Ms. Scharper reported that Mr. Miller told Dr. Helgeson, "Even if I die of this, I've lived heaven on earth."

And as his body was increasingly overcome with cancer, Mr. Miller continued writing.

"He gave us all endless written accounts and beautiful words of wisdom about the power of love, life and living," said Dr. Helgeson. "He wrote letters for his wife and children for their birthdays that he knew he would not be present for, as he wanted those left behind to remember his life purpose and the love he had for his family."

She said that Mr. Miller "fought with every ounce of his soul" against his cancer.

"He pushed with all his might until the end, when he realized there was no longer a battle he could fight, at which point he came to peace and spent his last few days sleeping in the arms of his family and making hilarious one-line statements," she said.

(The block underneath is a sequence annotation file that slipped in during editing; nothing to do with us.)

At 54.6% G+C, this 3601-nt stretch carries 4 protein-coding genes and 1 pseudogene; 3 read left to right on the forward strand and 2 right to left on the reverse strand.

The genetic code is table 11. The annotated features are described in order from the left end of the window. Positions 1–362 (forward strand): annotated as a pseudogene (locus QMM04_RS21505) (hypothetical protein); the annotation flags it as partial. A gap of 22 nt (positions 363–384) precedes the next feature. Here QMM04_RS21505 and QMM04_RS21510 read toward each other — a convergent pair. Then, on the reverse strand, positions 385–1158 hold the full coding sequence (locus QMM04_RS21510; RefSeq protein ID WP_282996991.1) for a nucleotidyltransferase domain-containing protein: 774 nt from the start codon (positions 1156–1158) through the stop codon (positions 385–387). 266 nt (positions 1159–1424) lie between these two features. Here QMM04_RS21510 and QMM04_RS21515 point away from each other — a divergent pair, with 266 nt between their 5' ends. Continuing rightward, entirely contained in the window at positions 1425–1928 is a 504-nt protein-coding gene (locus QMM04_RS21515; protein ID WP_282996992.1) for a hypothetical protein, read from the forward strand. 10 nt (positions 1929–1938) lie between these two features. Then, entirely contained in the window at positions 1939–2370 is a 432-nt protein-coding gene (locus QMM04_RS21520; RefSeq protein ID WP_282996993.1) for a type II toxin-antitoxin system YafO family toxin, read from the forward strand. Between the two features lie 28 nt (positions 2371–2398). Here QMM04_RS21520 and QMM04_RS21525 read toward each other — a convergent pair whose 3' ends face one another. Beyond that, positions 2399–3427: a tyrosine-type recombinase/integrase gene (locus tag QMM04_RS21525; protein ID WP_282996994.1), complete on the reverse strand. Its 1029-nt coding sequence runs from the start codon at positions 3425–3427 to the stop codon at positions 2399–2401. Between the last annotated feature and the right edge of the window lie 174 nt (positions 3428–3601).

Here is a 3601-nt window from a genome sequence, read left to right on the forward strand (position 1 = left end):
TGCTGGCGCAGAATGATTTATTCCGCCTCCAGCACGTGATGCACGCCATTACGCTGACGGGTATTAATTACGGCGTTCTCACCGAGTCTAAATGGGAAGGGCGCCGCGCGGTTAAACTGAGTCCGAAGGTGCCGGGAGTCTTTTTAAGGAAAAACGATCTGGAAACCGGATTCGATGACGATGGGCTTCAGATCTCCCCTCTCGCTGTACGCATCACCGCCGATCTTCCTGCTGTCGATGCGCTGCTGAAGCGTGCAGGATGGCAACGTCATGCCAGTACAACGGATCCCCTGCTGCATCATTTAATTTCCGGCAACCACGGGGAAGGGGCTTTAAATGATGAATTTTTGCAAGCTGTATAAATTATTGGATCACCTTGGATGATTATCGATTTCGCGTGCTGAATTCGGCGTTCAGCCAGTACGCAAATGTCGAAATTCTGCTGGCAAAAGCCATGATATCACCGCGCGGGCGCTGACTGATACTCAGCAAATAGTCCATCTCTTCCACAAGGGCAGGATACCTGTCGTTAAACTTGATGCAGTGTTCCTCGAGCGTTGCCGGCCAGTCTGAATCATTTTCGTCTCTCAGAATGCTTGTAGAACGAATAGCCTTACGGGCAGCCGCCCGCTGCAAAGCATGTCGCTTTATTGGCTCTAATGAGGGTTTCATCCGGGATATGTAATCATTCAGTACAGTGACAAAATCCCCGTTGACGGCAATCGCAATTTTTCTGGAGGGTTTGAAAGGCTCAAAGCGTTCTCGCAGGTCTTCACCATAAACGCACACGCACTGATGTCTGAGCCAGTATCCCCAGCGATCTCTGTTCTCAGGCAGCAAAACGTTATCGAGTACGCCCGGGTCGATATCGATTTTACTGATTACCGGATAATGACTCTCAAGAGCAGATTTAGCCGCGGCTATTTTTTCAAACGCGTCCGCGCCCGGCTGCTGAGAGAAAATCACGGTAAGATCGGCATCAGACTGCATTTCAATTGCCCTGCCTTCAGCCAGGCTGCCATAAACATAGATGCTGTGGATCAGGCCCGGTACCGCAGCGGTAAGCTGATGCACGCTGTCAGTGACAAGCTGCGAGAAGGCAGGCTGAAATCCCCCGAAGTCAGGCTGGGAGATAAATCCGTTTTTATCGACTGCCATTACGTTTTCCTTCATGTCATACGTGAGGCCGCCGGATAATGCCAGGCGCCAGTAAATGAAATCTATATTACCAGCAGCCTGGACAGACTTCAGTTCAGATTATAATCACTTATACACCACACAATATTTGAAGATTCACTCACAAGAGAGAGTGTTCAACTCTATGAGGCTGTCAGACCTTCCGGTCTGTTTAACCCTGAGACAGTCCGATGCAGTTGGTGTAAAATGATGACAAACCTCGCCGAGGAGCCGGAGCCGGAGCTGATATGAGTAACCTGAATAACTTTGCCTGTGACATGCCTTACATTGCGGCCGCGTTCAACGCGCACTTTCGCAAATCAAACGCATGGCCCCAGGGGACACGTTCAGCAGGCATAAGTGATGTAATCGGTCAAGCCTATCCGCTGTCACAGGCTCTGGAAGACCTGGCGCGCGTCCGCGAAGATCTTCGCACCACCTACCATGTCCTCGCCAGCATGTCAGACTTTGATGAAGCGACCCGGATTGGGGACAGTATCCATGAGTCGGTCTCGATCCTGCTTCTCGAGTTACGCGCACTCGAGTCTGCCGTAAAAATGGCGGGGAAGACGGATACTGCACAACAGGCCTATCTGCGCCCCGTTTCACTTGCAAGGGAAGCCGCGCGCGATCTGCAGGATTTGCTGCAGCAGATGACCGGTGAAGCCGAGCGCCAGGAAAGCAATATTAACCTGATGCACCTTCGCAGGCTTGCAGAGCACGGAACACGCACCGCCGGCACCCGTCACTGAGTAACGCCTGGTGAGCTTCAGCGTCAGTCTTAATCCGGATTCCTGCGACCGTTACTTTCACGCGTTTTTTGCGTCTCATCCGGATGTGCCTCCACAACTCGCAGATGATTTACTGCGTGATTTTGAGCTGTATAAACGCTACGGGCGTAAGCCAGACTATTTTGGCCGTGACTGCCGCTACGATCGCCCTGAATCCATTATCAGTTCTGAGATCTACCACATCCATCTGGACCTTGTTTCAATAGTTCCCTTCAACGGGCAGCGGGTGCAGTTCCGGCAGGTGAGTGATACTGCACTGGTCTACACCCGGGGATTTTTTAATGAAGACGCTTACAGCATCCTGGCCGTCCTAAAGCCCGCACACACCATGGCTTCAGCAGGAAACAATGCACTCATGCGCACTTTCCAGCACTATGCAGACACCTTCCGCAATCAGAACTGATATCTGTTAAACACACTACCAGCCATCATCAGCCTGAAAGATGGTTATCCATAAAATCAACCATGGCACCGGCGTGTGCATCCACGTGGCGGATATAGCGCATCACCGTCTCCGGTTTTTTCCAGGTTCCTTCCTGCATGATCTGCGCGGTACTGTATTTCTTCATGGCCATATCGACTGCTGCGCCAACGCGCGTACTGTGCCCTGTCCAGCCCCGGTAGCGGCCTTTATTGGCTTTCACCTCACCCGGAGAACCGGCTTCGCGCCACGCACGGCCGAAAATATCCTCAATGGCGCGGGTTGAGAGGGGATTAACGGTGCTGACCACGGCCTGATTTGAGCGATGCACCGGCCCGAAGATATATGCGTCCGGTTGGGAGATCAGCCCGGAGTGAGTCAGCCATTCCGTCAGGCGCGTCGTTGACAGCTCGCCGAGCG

When a hospice worker asked about his blog, Mr. Miller responded, "Would you like my card?" and when he handed her the card, she said, "Oh, so you are like a Mr. Mom," to which he responded, said Dr. Helgeson, "No, more like a Mr. Dad."

She added: "Oren answered his unexplainable situation with nothing but grace and, ultimately, peace."

"Oren Miller taught me how to live with grace and dignity," Mr. Gaddis said. "And how he faced his impossible, horrible situation lifted me to unimagined heights.

"He showed us that there is a way if you have it within you to greet life's great tragedies with grace and dignity, and that's a valuable thing," he said. "For Oren, not being around his kids, that was the thing that made him the saddest."

Funeral services were held Monday at Sol Levinson & Bros. Inc. in Pikesville.

In addition to his wife, former head of StateStat, Maryland's open-data program, Mr. Miller is survived by his son, Liam, 7; his daughter, Madeline, 4; his parents; a sister, Cigale Meshel of Tel Aviv; and several nieces and nephews.

Baltimore Sun reporter Julie Scharper contributed to this article.